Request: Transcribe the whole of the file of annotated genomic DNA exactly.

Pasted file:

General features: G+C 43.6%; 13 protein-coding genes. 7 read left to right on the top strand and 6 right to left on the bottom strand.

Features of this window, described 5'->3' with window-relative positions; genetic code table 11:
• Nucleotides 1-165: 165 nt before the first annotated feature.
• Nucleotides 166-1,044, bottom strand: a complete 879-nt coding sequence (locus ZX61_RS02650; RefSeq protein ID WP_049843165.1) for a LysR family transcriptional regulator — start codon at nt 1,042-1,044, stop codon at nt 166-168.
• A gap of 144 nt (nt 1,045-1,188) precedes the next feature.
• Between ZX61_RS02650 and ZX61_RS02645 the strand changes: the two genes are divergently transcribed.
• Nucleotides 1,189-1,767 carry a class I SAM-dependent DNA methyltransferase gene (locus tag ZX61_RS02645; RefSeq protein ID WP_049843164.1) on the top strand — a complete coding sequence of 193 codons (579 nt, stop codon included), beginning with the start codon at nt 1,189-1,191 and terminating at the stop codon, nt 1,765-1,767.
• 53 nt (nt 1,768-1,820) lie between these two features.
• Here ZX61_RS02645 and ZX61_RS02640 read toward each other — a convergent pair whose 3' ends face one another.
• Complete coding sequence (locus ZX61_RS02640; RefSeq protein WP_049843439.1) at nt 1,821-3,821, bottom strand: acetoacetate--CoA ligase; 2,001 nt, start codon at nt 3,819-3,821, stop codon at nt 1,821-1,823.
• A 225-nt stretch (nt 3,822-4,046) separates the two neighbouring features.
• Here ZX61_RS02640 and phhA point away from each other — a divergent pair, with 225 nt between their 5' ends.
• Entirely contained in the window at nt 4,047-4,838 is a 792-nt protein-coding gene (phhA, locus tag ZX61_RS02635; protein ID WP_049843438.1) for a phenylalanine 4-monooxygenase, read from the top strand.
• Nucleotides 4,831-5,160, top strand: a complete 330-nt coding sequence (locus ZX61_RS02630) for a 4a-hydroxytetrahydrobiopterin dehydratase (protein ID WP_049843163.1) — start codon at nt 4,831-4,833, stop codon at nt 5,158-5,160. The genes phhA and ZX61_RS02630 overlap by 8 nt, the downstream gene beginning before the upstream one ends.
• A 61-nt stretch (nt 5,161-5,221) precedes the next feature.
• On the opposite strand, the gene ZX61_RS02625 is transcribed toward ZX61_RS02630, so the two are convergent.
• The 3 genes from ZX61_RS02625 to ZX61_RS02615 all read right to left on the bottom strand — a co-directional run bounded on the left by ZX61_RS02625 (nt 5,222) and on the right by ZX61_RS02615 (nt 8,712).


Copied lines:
General features: G+C 43.6%; 13 protein-coding genes. 7 read left to right on the top strand and 6 right to left on the bottom strand.

Features of this window, described 5'->3' with window-relative positions; genetic code table 11:
• Nucleotides 1-165: 165 nt before the first annotated feature.
• Nucleotides 166-1,044, bottom strand: a complete 879-nt coding sequence (locus ZX61_RS02650; RefSeq protein ID WP_049843165.1) for a LysR family transcriptional regulator — start codon at nt 1,042-1,044, stop codon at nt 166-168.
• A gap of 144 nt (nt 1,045-1,188) precedes the next feature.
• Between ZX61_RS02650 and ZX61_RS02645 the strand changes: the two genes are divergently transcribed.
• Nucleotides 1,189-1,767 carry a class I SAM-dependent DNA methyltransferase gene (locus tag ZX61_RS02645; RefSeq protein ID WP_049843164.1) on the top strand — a complete coding sequence of 193 codons (579 nt, stop codon included), beginning with the start codon at nt 1,189-1,191 and terminating at the stop codon, nt 1,765-1,767.
• 53 nt (nt 1,768-1,820) lie between these two features.
• Here ZX61_RS02645 and ZX61_RS02640 read toward each other — a convergent pair whose 3' ends face one another.
• Complete coding sequence (locus ZX61_RS02640; RefSeq protein WP_049843439.1) at nt 1,821-3,821, bottom strand: acetoacetate--CoA ligase; 2,001 nt, start codon at nt 3,819-3,821, stop codon at nt 1,821-1,823.
• A 225-nt stretch (nt 3,822-4,046) separates the two neighbouring features.
• Here ZX61_RS02640 and phhA point away from each other — a divergent pair, with 225 nt between their 5' ends.
• Entirely contained in the window at nt 4,047-4,838 is a 792-nt protein-coding gene (phhA, locus tag ZX61_RS02635; protein ID WP_049843438.1) for a phenylalanine 4-monooxygenase, read from the top strand.
• Nucleotides 4,831-5,160, top strand: a complete 330-nt coding sequence (locus ZX61_RS02630) for a 4a-hydroxytetrahydrobiopterin dehydratase (protein ID WP_049843163.1) — start codon at nt 4,831-4,833, stop codon at nt 5,158-5,160. The genes phhA and ZX61_RS02630 overlap by 8 nt, the downstream gene beginning before the upstream one ends.
• A 61-nt stretch (nt 5,161-5,221) precedes the next feature.
• On the opposite strand, the gene ZX61_RS02625 is transcribed toward ZX61_RS02630, so the two are convergent.
• The 3 genes from ZX61_RS02625 to ZX61_RS02615 all read right to left on the bottom strand — a co-directional run bounded on the left by ZX61_RS02625 (nt 5,222) and on the right by ZX61_RS02615 (nt 8,712).